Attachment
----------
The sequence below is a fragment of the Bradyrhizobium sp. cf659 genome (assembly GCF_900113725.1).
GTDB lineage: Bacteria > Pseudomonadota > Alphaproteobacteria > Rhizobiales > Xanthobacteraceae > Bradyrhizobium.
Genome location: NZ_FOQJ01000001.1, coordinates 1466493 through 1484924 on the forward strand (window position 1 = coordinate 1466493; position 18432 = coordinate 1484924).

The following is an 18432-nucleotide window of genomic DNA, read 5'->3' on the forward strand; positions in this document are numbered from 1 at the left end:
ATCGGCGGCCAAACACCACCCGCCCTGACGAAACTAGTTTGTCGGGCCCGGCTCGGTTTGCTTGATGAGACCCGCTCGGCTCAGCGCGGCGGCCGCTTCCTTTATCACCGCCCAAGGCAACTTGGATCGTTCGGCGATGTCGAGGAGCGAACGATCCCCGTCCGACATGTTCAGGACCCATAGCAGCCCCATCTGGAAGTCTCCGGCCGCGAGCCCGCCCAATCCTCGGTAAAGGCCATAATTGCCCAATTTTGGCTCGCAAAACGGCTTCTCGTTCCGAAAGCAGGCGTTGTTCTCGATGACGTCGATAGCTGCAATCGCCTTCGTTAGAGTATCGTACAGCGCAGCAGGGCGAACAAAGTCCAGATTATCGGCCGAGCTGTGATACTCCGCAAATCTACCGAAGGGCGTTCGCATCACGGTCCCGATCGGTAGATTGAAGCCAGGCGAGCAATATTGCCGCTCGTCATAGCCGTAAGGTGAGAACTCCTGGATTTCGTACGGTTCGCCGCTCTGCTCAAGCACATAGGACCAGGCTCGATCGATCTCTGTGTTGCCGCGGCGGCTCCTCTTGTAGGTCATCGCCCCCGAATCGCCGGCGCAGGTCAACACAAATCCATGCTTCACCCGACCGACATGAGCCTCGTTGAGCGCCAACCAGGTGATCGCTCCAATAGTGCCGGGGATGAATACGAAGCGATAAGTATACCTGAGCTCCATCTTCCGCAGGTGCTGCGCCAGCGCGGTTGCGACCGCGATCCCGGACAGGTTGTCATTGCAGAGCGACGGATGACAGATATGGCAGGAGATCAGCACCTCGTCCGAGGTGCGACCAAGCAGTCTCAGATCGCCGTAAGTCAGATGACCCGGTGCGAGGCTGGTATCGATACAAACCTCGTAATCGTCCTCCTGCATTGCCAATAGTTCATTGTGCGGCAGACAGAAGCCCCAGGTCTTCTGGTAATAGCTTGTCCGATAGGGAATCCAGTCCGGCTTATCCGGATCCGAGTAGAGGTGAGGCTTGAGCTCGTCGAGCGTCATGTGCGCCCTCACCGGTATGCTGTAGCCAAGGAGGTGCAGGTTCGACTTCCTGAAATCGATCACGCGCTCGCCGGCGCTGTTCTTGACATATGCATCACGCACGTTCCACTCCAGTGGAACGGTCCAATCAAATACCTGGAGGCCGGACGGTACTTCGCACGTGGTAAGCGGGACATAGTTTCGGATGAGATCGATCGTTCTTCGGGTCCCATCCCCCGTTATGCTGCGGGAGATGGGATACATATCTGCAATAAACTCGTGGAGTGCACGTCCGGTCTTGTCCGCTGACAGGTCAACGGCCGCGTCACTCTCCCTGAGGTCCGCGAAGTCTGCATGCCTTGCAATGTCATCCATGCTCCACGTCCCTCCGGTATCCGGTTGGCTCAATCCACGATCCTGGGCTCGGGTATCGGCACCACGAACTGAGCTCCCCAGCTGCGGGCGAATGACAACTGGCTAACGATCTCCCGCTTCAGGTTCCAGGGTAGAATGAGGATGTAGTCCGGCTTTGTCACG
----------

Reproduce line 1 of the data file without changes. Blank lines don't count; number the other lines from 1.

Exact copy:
The sequence below is a fragment of the Bradyrhizobium sp. cf659 genome (assembly GCF_900113725.1).